The saga of Leon the Frog was first chronicled in the north concrete stairwell of the Social Sciences building in the early 1970s, painted by art students line by line on the step risers leading upwards. Leon “hops up” from the basement past the departmental occupants of the building at the time: nursing, history, political science, anthropology, and social work to the art department, which was located on the 12th floor. His journey reflects the zeitgeist of the early ‘70s; the artists/writers (Tony Acosta, Joane Cardinal-Schubert, Robin Laurence, Catherine McAvity, and Rita McKeough) said he was a metaphor for a student “lost in space.” He begins at the bottom, searching for identity and the light at the top of the stairs, en route escaping dissection, crucifixion, sexual harassment, and an attempt to sell him insurance before arriving, finally, on the 13th floor. There is hope that art and a chance to express himself offer him solace, but some argue that his creativity slips into lunacy and he is lost. Speculation attributes Leon’s name to Leon W. Browder, who was working at the university in 1974, and whose research involved the embryonic development of the African clawed frog, xenopus laevis.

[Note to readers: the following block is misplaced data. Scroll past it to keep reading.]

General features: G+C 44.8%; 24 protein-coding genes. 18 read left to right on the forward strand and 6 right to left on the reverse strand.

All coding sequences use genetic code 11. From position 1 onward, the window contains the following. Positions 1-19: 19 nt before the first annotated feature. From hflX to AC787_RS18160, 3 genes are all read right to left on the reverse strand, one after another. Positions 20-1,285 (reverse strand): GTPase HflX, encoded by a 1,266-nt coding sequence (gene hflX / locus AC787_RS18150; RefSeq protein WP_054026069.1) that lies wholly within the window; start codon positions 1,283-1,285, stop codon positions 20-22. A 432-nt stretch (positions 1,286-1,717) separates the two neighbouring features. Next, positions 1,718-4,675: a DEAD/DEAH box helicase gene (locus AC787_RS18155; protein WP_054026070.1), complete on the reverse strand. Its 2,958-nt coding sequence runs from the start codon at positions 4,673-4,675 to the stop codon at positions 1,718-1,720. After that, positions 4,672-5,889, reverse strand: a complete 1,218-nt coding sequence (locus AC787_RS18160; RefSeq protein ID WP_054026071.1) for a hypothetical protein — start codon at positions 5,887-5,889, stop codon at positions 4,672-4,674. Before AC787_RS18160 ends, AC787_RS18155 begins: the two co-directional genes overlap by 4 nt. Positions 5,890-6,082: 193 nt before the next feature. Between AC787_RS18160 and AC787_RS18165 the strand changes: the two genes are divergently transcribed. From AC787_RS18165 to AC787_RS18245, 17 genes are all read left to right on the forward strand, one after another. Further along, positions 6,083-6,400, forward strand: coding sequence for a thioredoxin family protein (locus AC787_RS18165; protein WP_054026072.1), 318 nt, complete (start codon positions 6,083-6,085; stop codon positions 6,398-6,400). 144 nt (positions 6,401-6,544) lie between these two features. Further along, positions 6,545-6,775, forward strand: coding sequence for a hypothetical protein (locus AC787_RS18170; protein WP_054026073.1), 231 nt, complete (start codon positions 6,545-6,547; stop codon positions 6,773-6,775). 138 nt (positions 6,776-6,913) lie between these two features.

— Excerpt from The Age of Audacity: 50 Years of Ambition and Adventure at Calgary’s Own University, written by Prof. Aritha van Herk
Leon the Frog had been touched up, restored and embellished by students numerous times over the years. In 2017, it was mistakenly painted over in a campus-wide effort to clean up graffiti. Leon the Frog was restored again within two weeks by a group of 30+ dedicated students and alumni.
Leon is written on the Social Sciences stairs.
Leon is restored by students Ian Kinney and Teale Phelps Bondaroff. > Read text.